Since the question before us involves a rule of evidence to be applied in the trial of criminal cases in the several district courts, it is inevitable that there should be differences in the rule in the different jurisdictions because the District Courts are required in such matters to follow the common law of the states in which they sit as it existed at the time of the passage of the Judiciary Act, 1 Stat. 92 (United States v. Reid, 12 How. [53 U.S.] 361, 13 L. Ed. 1023), or at the time of their later admission to the union, unless modified by act of Congress. It is true that this rule has been relaxed in certain cases, relating more particularly to the competency of witnesses, and in those cases the federal courts, in the face of greatly changed conditions, have modified certain common-law rules of evidence in the light of general authority and sound reason. Funk v. United States, 290 U.S. 371, 54 S. Ct. 212, 78 L. Ed. 369, 93 A.L.R. 1136. It is, however, not suggested that changed conditions demand a modification of the rule of evidence involved in this case, and we, therefore, pass to a consideration of the common law of Pennsylvania, in which state the case arose. In that state the rule is that the only crimes admissible to attack veracity are such as affect credibility and refer to the conviction of a felony or a misdemeanor in the nature of crimen falsi. Com. v. Quaranta, 295 Pa. 264, 273, 145 A. 89; Com. v. Williams, 307 Pa. 134, 149, 160 A. 602, 607; Com. v. Schambers, 110 Pa. Super. 61, 63, 167 A. 645. That this was the common law of Pennsylvania and not a rule established by statute in that state appears from the opinion of the Supreme Court of the state in Com. v. Williams, supra, in which Mr. Justice Kephart said:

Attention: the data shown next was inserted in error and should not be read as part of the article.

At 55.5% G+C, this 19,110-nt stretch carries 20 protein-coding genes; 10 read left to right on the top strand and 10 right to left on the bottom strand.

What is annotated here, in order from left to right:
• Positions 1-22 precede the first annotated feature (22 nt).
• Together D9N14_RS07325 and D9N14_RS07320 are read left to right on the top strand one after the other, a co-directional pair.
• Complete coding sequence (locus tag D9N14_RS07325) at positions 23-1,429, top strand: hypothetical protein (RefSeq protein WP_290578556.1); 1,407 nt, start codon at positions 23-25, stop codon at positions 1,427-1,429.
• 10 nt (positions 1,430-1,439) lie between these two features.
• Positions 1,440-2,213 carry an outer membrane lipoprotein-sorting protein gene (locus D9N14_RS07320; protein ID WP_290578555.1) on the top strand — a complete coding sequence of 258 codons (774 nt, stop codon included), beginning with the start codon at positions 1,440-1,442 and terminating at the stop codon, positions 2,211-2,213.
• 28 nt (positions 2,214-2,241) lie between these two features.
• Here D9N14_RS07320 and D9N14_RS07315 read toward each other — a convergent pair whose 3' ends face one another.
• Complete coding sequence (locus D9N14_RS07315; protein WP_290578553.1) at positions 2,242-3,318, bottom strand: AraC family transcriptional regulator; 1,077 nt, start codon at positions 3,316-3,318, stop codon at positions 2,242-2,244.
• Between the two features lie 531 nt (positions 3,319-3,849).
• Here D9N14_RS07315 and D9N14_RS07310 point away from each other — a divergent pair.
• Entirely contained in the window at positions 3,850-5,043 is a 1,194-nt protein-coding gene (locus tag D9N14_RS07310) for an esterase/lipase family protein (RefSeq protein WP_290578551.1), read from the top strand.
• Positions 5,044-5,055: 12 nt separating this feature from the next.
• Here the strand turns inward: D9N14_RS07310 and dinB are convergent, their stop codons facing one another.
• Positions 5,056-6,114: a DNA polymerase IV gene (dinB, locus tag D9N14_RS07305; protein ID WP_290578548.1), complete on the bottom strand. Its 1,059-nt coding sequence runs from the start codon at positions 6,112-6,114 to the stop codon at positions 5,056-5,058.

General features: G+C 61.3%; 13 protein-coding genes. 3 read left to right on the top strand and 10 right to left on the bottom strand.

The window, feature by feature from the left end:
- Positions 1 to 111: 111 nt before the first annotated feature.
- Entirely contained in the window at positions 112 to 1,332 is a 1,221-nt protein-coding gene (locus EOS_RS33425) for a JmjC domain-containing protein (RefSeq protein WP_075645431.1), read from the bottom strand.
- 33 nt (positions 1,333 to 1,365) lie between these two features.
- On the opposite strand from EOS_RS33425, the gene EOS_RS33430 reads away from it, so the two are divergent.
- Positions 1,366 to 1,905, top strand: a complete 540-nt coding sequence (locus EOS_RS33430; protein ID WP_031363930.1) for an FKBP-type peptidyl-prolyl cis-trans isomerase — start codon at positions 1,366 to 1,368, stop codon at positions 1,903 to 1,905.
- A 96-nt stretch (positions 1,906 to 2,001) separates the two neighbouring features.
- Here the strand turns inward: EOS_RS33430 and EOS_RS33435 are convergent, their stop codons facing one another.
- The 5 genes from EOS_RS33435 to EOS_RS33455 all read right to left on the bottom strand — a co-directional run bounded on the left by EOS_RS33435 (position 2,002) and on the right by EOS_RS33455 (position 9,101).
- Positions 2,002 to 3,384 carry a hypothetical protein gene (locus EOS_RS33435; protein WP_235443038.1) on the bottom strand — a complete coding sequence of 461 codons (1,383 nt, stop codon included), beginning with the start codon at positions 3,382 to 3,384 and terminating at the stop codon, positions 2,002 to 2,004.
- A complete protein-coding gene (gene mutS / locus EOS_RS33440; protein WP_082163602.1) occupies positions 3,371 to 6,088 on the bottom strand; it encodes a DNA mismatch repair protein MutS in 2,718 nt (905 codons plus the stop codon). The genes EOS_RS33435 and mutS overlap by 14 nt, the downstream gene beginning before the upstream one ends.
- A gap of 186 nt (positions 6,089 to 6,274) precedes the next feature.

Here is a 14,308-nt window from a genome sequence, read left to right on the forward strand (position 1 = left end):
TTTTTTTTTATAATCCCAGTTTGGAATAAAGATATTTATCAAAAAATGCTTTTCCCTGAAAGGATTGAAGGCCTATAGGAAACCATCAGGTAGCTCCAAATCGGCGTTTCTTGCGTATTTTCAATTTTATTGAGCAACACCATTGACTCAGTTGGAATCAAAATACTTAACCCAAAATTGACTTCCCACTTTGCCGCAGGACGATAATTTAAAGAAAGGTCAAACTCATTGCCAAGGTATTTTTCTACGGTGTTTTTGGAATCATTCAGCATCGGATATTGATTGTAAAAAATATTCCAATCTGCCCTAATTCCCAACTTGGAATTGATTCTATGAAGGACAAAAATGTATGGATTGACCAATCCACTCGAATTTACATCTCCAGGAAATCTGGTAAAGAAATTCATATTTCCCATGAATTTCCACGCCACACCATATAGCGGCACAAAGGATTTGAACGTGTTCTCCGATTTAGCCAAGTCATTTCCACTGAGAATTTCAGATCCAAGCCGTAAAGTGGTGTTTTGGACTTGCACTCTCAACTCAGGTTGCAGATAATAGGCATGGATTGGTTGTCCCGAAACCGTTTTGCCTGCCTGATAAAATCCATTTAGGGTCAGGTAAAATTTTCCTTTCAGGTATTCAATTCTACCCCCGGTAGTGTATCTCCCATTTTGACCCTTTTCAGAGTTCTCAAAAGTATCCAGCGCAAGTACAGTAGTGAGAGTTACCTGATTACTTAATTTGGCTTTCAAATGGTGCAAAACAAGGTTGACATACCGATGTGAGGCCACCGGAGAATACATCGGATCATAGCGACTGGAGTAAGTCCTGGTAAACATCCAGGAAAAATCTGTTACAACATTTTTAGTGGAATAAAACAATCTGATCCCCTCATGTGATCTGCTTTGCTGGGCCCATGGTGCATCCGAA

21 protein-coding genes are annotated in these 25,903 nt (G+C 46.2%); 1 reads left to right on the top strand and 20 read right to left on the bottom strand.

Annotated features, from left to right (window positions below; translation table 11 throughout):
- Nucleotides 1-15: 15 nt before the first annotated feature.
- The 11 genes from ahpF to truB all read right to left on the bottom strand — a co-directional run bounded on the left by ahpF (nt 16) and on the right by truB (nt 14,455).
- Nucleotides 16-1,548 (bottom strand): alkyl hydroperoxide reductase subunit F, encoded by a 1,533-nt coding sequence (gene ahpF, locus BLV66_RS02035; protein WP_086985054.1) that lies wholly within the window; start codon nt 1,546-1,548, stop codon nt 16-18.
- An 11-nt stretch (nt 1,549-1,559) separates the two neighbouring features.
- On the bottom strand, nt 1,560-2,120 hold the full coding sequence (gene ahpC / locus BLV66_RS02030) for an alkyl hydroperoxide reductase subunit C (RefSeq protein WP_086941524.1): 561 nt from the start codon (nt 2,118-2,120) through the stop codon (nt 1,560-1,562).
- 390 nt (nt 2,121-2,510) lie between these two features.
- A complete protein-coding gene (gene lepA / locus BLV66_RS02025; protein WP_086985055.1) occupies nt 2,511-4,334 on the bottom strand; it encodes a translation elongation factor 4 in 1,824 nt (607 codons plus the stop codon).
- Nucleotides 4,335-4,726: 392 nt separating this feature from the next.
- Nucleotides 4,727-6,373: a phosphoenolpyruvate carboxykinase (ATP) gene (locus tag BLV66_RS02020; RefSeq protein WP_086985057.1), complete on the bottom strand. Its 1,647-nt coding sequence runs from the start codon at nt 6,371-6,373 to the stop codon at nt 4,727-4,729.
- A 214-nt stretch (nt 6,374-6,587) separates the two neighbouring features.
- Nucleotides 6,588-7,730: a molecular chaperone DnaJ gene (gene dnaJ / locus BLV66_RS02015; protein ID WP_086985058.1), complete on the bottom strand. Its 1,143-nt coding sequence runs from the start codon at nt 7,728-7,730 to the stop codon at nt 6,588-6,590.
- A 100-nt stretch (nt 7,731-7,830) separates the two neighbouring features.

"At common law generally, prior convictions of certain crimes in the nature of crimen falsi could be used as evidence to affect credibility, either through cross-examination or by the testimony of other witnesses. * * *
"Therefore conduct derogatiory to a witness' character for veracity may be proved by showing by other witnesses that he has been convicted of an infamous offense. No collateral issue of fact is thus raised, as the record establishes the fact; only crimes of felony or a misdemeanor in the nature of crimen falsi are admissible to affect credibility. Com. v. Quaranta, supra."
It may, therefore, be presumed that the law of Pennsylvania upon this subject at the time of the passage of the Judiciary Act in 1789 was as above stated. The rule has never been modified in Pennsylvania, and in view of the fact that no contention is made that changed conditions demand its modification, and since it appears to be supported by the weight of authority in the other circuits, we feel constrained to follow it in the case before us. We accordingly hold that it was error to admit evidence of the defendant's prior conviction of a crime which was not a felony or a misdemeanor in the nature of a crimen falsi or involving moral turpitude.
We think that the reason for the rule excluding evidence of conviction of a misdemeanor not involving moral turpitude is well shown by the case before us. The defendant here was accused of a violation of the federal statutes regulating and taxing distilleries and alcoholic liquors. The evidence which the court admitted was that he had previously been convicted of operating a still. While evidence of this conviction had little or no bearing upon his credibility as a witness, it was well calculated to impress the jury with the fact that he had been previously convicted of an offense substantially similar to that for which he was then being tried. This could not but have been prejudicial to him, particularly in view of the well settled rule that evidence of the commission of one crime cannot be used to prove the commission of another. Weiner v. United States, supra; Boyd v. United States, 142 U.S. 450, 12 S. Ct. 292, 35 L. Ed. 1077.
The judgment is reversed and the case remanded for a new trial.